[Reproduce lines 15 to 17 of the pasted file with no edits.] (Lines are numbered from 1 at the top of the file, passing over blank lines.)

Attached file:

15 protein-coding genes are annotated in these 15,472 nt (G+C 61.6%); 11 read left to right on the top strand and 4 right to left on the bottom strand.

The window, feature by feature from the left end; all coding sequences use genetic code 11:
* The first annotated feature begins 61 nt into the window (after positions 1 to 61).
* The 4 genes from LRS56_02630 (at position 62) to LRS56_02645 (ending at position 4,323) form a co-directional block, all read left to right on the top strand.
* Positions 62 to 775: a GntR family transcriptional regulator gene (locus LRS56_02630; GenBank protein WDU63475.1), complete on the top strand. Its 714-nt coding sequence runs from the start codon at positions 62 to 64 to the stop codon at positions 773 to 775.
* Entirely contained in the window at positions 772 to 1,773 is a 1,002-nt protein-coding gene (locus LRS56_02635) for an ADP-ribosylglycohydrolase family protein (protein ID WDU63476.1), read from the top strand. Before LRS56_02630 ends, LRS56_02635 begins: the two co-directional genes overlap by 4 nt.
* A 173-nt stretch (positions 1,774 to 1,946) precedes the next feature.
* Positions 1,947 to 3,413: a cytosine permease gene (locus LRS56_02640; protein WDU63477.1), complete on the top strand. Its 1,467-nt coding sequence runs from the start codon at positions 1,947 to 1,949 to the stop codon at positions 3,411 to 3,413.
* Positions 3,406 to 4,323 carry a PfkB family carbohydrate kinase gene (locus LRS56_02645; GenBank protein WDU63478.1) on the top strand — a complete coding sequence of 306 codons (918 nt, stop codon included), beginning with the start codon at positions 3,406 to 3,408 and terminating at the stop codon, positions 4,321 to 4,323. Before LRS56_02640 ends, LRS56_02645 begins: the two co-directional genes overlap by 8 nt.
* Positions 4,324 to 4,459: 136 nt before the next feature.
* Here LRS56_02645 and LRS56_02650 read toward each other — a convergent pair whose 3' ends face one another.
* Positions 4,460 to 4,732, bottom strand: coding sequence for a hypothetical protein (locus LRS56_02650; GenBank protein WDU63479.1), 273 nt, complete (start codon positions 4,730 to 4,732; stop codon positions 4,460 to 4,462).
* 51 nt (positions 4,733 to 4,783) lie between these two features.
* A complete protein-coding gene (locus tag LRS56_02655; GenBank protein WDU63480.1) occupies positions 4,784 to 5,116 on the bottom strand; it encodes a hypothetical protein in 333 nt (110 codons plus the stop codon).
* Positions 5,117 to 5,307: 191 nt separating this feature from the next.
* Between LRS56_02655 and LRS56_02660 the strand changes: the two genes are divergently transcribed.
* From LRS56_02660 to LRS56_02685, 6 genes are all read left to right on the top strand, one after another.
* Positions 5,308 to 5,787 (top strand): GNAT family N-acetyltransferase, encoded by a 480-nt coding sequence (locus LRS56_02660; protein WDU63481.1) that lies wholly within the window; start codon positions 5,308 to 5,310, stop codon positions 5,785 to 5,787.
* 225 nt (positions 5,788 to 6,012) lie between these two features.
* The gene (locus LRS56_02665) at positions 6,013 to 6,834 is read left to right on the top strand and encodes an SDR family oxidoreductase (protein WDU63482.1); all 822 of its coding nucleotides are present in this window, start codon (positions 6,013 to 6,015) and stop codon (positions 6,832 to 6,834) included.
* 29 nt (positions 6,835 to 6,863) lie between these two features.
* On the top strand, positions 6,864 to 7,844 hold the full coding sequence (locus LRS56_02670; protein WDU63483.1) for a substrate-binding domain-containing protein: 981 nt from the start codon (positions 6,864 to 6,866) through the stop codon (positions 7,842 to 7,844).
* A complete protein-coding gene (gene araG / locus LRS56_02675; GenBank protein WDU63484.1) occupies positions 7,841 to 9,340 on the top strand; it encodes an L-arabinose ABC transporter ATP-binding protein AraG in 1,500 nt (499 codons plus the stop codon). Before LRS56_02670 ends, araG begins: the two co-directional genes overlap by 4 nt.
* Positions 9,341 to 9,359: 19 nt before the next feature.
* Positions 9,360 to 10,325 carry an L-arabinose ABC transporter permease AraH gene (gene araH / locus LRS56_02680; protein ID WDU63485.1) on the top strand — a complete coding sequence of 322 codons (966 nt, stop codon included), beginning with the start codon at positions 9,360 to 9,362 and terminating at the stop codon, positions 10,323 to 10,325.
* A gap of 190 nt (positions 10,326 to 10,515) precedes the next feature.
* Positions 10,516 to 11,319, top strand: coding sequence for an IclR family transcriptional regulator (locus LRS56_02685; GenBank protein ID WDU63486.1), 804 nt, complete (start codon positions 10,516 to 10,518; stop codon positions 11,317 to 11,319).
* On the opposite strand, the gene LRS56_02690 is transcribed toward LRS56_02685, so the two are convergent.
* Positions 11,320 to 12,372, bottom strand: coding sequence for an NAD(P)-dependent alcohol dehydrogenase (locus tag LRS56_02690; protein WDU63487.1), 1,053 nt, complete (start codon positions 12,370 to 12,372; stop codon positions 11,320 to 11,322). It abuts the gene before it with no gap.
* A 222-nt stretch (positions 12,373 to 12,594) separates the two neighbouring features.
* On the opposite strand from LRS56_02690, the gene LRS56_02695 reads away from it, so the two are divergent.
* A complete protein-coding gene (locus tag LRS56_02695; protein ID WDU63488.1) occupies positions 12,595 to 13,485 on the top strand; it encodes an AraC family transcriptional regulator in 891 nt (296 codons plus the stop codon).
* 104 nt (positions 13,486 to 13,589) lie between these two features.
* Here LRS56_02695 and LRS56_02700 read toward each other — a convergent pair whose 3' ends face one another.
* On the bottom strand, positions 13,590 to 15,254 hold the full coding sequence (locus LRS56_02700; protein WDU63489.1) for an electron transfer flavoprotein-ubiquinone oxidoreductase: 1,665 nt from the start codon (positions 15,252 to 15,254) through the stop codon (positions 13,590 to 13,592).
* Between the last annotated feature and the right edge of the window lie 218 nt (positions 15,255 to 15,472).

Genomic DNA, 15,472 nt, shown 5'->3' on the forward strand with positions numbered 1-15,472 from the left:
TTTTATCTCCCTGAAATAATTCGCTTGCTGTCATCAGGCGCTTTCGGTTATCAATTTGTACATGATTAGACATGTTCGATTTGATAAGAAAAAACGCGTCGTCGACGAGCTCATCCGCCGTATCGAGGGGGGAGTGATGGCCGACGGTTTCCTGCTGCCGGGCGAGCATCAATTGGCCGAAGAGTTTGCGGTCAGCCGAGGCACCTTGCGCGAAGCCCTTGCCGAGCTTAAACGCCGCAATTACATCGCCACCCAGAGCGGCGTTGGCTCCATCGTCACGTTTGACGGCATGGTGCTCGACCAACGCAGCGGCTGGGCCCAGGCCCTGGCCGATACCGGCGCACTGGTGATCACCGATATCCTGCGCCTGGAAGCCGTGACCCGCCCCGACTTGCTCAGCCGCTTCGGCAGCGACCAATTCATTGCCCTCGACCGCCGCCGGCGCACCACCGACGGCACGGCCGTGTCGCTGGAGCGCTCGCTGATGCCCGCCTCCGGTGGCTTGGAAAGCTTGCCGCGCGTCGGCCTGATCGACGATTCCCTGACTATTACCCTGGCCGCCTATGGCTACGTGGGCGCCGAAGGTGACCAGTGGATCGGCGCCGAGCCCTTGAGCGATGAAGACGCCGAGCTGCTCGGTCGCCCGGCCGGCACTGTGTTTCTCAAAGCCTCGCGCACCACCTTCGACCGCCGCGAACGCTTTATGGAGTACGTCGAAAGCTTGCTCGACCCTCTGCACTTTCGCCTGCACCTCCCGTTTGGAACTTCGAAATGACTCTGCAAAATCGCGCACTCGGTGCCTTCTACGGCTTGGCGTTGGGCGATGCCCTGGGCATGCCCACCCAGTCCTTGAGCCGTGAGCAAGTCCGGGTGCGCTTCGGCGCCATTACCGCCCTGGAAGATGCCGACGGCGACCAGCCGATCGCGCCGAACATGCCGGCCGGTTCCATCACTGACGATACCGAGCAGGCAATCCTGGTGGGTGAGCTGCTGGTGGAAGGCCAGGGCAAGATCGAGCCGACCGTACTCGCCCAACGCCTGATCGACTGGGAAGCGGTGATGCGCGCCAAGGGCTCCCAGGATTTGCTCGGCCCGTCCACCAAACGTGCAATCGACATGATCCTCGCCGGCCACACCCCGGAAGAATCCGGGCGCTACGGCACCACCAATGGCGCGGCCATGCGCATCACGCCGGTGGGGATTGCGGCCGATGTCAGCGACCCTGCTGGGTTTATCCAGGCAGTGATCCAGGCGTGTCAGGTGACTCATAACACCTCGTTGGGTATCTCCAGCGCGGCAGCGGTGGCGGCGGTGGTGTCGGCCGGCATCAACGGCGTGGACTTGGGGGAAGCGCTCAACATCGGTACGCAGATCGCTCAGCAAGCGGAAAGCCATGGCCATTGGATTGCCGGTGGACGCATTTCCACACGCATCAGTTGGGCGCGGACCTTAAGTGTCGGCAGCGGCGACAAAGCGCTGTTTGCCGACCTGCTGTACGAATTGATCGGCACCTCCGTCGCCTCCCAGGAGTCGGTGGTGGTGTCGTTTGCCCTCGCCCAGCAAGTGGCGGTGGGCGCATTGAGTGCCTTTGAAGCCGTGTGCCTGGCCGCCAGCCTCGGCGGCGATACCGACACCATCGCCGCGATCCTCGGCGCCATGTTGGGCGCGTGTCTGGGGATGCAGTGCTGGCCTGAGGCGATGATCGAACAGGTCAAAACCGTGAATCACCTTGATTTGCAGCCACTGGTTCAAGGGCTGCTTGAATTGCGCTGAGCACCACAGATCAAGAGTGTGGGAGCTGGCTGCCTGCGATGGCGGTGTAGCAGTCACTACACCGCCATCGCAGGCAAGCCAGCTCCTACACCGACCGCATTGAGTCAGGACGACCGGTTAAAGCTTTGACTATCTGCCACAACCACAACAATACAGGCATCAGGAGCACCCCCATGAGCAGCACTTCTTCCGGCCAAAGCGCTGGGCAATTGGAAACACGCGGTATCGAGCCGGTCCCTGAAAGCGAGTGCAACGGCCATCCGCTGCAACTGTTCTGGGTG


* Positions 5,117 to 5,307: 191 nt separating this feature from the next.
* Between LRS56_02655 and LRS56_02660 the strand changes: the two genes are divergently transcribed.
* From LRS56_02660 to LRS56_02685, 6 genes are all read left to right on the top strand, one after another.